Scientists have discovered that the presence of a specific protein can distinguish between prostate cancers that are aggressive and need further treatment from those that may never seriously harm the patient.
Understanding how and why cancer cells move away from their original location is important to find ways to stop the spread of the disease. New findings reveal how a protein, called ‘PRH’, is normally able to prevent cells from unnecessary migration. It is likely that this protein is less effective in cancer cells allowing the cells to venture away.
Scientists have found that the immune system’s behavior can act as an early warning alarm that detects cancer recurrence, and this could offer a chance for pre-emptive treatment before the disease takes hold for the second time. The study, in mice, involved researchers looking for early signs of the immune response ‘kicking in’ indicating that the cancer was once more awake.
A new method to take the DNA fingerprint of individual cancer cells is uncovering the true extent of cancer’s genetic diversity, new research reveals. The technique can identify the founding mutations from which a tumor evolved and then uses computer software to draw a map of the cancer’s family tree.
Mutations in the genes that defend the body against cancer-related viruses and other infections may play a larger role in breast cancer than previously thought. A researcher looked at the DNA sequences of breast cancers from 21 different women and found mutations in genes involved in immunity in every one of them. The mutations were each different, but all would have affected some aspect of pathogen recognition and defense.
Researchers have developed a new technique for fighting deadly and hard-to-treat pancreatic cancer that uses two different types of nanoparticles, the first type clearing a path into tumor cells for the second, which delivers chemotherapy drugs.
Researchers studying how cancer spreads into bone have made a surprising discovery that suggests several investigational anti-cancer therapies just entering the drug-development pipeline may not have the desired effect.
Women vaccinated with one dose of a human papillomavirus (HPV) vaccine had antibodies against the viruses that remained stable in their blood for four years, suggesting that a single dose of vaccine may be sufficient to generate long-term immune responses and protection against new HPV infections, and ultimately cervical cancer.
Nitric oxide (NO) is one of the most important signaling molecules in living cells, carrying messages within the brain and coordinating immune system functions. In many cancerous cells, levels are perturbed, but very little is known about how NO behaves in both healthy and cancerous cells.
Tumors become highly malignant when they acquire the ability to colonize other tissues and form metastases. Ludwig-Maximilians-Universität München researchers have identified a factor that promotes metastasis of colon tumors – and presents a possible target for therapy.
Cisplatin is a chemotherapy drug given to more than half of all cancer patients. The drug kills cells very effectively, but tumors can become resistant to the drug and grow back. A new study offers a possible way to overcome that resistance.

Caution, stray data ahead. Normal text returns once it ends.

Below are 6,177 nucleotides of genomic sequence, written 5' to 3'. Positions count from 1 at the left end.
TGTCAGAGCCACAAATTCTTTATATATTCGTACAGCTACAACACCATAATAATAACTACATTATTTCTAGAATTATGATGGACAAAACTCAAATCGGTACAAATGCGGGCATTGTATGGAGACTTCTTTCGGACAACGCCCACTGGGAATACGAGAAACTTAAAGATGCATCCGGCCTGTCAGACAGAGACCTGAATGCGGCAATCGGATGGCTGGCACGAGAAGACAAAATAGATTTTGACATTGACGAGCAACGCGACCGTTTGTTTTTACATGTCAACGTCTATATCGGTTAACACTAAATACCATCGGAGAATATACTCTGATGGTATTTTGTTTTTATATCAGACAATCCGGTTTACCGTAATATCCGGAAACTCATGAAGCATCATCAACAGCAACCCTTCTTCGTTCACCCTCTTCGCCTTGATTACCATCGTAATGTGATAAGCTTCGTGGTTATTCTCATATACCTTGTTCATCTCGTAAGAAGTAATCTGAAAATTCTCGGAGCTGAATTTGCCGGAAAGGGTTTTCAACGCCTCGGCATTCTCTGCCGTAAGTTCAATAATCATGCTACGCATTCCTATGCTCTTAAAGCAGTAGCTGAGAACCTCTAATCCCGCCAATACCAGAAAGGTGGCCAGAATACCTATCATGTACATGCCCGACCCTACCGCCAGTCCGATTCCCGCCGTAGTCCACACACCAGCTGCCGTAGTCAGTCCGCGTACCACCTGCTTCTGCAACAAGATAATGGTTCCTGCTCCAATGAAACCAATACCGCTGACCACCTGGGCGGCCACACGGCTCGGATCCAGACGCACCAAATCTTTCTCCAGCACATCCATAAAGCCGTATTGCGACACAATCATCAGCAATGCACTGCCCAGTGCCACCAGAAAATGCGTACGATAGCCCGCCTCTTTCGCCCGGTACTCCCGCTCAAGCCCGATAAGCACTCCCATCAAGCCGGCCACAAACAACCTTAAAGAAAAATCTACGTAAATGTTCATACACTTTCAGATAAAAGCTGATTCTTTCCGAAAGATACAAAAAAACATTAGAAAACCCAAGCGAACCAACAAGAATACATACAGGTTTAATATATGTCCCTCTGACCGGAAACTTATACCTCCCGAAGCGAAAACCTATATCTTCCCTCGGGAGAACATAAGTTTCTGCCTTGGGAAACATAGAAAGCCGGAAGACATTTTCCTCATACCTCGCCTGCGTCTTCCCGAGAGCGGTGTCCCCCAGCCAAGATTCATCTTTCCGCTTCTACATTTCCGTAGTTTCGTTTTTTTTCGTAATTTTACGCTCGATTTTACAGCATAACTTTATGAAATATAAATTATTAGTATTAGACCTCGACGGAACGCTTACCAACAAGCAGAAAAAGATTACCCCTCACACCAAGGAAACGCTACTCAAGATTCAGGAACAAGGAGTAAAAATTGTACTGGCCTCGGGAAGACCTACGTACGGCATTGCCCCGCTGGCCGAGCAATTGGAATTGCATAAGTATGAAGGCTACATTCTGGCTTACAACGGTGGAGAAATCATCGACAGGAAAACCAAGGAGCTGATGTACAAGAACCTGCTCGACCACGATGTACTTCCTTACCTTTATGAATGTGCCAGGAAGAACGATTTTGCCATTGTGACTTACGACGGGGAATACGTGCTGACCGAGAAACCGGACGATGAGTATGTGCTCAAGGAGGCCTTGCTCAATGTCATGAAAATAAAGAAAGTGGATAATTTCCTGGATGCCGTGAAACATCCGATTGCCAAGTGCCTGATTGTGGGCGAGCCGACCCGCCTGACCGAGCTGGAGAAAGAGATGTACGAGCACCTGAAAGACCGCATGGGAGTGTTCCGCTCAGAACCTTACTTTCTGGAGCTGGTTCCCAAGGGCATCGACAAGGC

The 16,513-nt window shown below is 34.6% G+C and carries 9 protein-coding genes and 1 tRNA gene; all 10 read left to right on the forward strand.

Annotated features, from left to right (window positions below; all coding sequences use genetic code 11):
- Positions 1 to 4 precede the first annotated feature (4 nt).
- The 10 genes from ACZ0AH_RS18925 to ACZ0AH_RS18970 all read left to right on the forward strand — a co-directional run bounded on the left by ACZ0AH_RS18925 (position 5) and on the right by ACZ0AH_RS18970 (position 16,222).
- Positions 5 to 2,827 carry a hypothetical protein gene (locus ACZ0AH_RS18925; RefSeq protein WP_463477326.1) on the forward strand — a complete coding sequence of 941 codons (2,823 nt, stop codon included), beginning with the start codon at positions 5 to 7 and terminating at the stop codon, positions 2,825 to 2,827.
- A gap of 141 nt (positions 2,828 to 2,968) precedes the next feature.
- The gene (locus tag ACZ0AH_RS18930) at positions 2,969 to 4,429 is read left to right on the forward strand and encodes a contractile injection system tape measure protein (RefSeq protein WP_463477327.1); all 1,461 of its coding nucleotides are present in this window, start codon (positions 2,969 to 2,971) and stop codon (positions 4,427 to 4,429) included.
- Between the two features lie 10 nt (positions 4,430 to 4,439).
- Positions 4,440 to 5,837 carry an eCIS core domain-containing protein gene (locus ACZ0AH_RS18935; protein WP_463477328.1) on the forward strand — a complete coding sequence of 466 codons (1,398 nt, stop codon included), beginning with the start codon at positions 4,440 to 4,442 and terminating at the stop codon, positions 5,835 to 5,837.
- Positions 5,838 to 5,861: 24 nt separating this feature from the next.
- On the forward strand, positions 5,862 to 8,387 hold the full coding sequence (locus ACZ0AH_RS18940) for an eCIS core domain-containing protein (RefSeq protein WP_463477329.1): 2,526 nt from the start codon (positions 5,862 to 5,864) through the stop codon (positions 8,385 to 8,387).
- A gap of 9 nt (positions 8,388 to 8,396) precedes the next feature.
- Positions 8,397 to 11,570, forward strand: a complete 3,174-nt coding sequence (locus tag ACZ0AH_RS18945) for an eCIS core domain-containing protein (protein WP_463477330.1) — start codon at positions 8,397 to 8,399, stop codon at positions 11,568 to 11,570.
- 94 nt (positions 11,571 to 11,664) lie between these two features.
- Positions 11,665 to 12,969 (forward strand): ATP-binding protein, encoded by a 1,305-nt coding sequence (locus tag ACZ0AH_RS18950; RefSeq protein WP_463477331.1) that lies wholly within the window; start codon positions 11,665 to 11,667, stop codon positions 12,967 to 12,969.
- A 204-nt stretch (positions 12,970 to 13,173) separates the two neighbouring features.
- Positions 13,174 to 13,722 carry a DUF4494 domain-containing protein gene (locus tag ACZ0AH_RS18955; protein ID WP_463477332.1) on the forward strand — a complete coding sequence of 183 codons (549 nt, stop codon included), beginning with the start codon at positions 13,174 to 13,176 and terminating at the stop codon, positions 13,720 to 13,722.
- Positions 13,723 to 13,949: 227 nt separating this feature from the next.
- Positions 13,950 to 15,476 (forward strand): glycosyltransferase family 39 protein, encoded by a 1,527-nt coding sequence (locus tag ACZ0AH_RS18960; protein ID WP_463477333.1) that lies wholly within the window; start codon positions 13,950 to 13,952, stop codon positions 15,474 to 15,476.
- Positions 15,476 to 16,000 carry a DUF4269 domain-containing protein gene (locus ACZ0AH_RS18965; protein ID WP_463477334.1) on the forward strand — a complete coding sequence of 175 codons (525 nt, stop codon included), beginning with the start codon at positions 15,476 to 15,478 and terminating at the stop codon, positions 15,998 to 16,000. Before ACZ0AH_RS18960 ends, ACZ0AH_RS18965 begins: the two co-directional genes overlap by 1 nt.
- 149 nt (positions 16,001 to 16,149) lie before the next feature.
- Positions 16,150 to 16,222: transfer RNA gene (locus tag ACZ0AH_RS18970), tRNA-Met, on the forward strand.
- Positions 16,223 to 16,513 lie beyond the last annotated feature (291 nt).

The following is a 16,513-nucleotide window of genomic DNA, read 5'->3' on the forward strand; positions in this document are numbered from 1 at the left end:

Scientists have demonstrated that that cancer cells need a protein called Bod1 to grow and divide. When this protein is removed, cancer cells lose control of cell division and die.
A bone drug already on the market for osteoporosis may kill chronic myelogenous leukemia (CML) stem cells thought to persist in the bone marrow after standard therapy, lowering the likelihood of disease recurrence, according to a new study.
Research into clinical use of microbeam radiation therapy (MRT) has been limited because of the sheer size of the technology required to generate the beams. Now, researchers have developed a new microbeam emitter which has scaled down the technology, opening the doors for clinical research.
Researchers have devised a new way to understand patterns of aneuploidy in tumors and have proposed that the phenomenon is a driver of cancer, rather than a result of it.
A research team demonstrated, for the first time, delivery of a drug that turns off a critical gene in the aggressive and incurable glioblastoma multiforme, increasing survival rates significantly in animals with the deadly disease.
Two subtypes of human papillomavirus (HPV) prevented by vaccines are half as likely to be found in African-American women as in white women with precancerous cervical lesions, according to researchers.
A fine-grained scan of DNA in lung cancer cells has revealed a gene fusion– a forced merger of two normally separate genes– that spurs the cells to divide rapidly, scientists report.
Hunting for compounds that target the cancer stem cells of the blood cancer acute myeloid leukemia (AML) is now easier thanks to work by a team of scientists who built a new cell culture model that mimics AML in its niche in the bone marrow and makes the search for promising new drugs more effective.
According to a new study, a novel mammography procedure could generate substantial added-value for the diagnosis of breast cancer in medical practice.
A novel combination of two oral targeted drugs dramatically slowed the growth of glioblastoma brain tumors in mice and significantly extended the animals’ survival, scientists report.
A new breast cancer risk gene has been discovered which explains the early-onset breast cancer in some multiple-case breast cancer families.
Cancer researchers have deciphered the operating principles of a genetic switch that cancer cells use to decide when to metastasize and invade other parts of the body.
In a small preliminary study, researchers say a blood test based on detection of epigenetic alterations may reveal the earliest signs of pancreatic cancer, a disease that is nearly always fatal because of its late diagnosis.